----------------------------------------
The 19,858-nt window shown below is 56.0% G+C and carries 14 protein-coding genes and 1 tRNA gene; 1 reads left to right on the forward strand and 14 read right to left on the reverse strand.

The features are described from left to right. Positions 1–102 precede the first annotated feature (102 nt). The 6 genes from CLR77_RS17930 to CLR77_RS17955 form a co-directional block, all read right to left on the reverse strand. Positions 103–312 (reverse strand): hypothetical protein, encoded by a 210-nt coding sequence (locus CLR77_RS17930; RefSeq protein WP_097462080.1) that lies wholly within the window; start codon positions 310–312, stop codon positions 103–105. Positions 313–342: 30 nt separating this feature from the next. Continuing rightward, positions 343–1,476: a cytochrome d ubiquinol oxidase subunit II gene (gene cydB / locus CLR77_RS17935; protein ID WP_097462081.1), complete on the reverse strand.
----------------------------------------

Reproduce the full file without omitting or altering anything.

The 19,858-nt window shown below is 56.0% G+C and carries 14 protein-coding genes and 1 tRNA gene; 1 reads left to right on the forward strand and 14 read right to left on the reverse strand.

The features are described from left to right. Positions 1–102 precede the first annotated feature (102 nt). The 6 genes from CLR77_RS17930 to CLR77_RS17955 form a co-directional block, all read right to left on the reverse strand. Positions 103–312 (reverse strand): hypothetical protein, encoded by a 210-nt coding sequence (locus CLR77_RS17930; RefSeq protein WP_097462080.1) that lies wholly within the window; start codon positions 310–312, stop codon positions 103–105. Positions 313–342: 30 nt separating this feature from the next. Continuing rightward, positions 343–1,476: a cytochrome d ubiquinol oxidase subunit II gene (gene cydB / locus CLR77_RS17935; protein ID WP_097462081.1), complete on the reverse strand.